Forrest Gander's remarkable new book, Core Sample from the World, has just been nominated for the National Book Critics Circle award. Gander, who studied geology as as an undergrad, makes sharp use of the idea of a core sample by shifting it from the vertical to the horizontal axis. Yet the book drills deep into the stratigraphy of the global human.
I've never studied with Forrest but he's been an extraordinarily generous supporter of my work, the kind that every poet dreams of. People revere him, and rightly so. Friends and colleagues who've worked with him, like Anna Deeny, Raul Zurita's translator, and Teresa Villa-Ignacio, whose powerful work on Edmond Jabes and Rosmarie Waldrop benefited from his eye, sing his praises. I think Peter O'Leary put it best when he said to me, "I'd take a poetic bullet for this guy." So would I. This nomination is richly deserved.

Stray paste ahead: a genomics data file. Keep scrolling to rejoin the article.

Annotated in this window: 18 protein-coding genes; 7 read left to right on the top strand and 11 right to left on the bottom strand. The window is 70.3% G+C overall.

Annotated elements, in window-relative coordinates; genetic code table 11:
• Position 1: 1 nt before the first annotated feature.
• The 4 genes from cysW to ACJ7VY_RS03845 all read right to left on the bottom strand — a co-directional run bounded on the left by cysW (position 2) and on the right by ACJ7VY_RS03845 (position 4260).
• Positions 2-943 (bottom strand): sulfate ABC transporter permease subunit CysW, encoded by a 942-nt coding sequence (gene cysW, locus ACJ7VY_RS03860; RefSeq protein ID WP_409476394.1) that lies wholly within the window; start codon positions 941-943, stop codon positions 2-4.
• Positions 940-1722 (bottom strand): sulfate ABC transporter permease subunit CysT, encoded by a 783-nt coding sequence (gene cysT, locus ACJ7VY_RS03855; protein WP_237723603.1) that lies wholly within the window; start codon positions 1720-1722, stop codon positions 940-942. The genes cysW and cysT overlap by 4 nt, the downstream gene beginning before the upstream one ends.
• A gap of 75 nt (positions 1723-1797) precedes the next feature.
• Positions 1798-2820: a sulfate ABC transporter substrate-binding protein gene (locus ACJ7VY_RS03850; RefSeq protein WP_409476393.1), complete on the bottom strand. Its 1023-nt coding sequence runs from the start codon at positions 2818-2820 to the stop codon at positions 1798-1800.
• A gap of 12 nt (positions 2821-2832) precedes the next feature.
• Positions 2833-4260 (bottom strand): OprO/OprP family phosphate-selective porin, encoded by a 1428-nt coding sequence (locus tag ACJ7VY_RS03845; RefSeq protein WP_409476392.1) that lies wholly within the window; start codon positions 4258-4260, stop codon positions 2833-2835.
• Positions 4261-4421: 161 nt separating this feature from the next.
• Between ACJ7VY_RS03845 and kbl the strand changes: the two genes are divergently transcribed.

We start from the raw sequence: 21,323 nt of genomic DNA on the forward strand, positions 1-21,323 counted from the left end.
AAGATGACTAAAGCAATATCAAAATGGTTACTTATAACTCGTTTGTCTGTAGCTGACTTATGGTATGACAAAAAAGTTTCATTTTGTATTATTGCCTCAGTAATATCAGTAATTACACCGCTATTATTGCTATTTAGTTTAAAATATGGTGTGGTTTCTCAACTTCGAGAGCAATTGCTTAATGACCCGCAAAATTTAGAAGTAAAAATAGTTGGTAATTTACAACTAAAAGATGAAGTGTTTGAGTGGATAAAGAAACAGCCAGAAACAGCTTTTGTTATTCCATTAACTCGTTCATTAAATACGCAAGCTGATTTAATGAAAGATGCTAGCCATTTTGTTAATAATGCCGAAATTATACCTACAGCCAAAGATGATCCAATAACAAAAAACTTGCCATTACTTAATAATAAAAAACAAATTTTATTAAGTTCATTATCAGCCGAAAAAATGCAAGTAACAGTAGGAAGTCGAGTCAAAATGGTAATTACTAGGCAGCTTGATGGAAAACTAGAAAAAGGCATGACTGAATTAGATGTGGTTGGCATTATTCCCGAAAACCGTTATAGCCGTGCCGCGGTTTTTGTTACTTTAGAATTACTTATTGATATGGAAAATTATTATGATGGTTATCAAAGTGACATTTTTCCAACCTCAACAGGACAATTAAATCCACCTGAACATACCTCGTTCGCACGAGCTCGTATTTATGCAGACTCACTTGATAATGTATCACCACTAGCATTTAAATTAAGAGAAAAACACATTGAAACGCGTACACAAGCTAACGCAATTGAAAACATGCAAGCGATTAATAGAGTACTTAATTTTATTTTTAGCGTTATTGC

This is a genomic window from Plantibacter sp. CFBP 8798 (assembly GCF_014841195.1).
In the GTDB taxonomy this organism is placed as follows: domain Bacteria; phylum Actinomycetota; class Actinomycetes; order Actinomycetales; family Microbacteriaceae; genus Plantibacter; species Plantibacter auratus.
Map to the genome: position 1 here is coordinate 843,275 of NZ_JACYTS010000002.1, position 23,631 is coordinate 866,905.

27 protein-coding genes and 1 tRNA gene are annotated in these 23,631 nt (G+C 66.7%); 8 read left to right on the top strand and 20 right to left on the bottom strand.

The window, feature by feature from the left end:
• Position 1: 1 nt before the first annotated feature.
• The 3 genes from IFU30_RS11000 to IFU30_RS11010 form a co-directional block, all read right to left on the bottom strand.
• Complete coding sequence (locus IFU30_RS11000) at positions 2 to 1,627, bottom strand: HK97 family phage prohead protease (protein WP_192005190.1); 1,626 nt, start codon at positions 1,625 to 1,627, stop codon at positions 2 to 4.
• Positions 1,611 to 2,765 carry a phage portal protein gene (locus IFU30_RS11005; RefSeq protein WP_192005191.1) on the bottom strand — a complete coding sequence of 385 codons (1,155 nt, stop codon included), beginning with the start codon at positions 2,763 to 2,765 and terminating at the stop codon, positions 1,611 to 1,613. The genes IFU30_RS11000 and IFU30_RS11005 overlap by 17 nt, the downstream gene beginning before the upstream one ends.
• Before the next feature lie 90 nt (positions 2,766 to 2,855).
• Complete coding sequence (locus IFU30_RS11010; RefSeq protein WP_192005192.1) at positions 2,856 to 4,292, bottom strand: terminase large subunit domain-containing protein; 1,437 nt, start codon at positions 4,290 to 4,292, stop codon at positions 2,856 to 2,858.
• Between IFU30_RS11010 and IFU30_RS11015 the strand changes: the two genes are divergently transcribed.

Here's what I wrote about Core Samples for Steve Evans' Attention Span 2011.
Forrest Gander | Core Samples from the World | New Directions | 2011
An itinerary of otherness, strewn with uncanny moments of tenderness and glancing blows that crack the fragility of conscience. The earth’s alien powder is sifted through, poured out, regathered in rich pulses of telluric current from the far side of everywhere. Poem, photo, and prose fold into and out of each other, remapping their own contours. The overlap and feedback amplifies into a kind of 21st Century global witness that is porous and humbling and strange. I can’t think of another book like it. Utterly extraordinary.